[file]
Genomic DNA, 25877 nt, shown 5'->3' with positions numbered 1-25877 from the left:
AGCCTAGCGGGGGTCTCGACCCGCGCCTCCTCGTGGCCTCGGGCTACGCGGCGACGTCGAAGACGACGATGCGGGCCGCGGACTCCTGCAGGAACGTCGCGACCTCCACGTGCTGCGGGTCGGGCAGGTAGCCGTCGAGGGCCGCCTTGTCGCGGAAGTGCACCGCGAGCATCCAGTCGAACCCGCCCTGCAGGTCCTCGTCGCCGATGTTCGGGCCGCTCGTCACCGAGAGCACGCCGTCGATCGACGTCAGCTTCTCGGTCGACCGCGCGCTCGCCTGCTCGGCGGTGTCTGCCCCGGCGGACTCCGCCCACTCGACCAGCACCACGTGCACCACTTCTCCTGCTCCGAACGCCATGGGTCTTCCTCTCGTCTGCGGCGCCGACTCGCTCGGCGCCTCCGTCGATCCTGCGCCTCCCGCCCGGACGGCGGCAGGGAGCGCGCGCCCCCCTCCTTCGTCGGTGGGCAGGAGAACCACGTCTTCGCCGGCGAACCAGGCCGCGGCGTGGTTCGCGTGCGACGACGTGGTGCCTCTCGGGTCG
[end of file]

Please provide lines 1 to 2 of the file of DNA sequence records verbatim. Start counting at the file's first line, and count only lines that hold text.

Genomic DNA, 25877 nt, shown 5'->3' with positions numbered 1-25877 from the left:
AGCCTAGCGGGGGTCTCGACCCGCGCCTCCTCGTGGCCTCGGGCTACGCGGCGACGTCGAAGACGACGATGCGGGCCGCGGACTCCTGCAGGAACGTCGCGACCTCCACGTGCTGCGGGTCGGGCAGGTAGCCGTCGAGGGCCGCCTTGTCGCGGAAGTGCACCGCGAGCATCCAGTCGAACCCGCCCTGCAGGTCCTCGTCGCCGATGTTCGGGCCGCTCGTCACCGAGAGCACGCCGTCGATCGACGTCAGCTTCTCGGTCGACCGCGCGCTCGCCTGCTCGGCGGTGTCTGCCCCGGCGGACTCCGCCCACTCGACCAGCACCACGTGCACCACTTCTCCTGCTCCGAACGCCATGGGTCTTCCTCTCGTCTGCGGCGCCGACTCGCTCGGCGCCTCCGTCGATCCTGCGCCTCCCGCCCGGACGGCGGCAGGGAGCGCGCGCCCCCCTCCTTCGTCGGTGGGCAGGAGAACCACGTCTTCGCCGGCGAACCAGGCCGCGGCGTGGTTCGCGTGCGACGACGTGGTGCCTCTCGGGTCG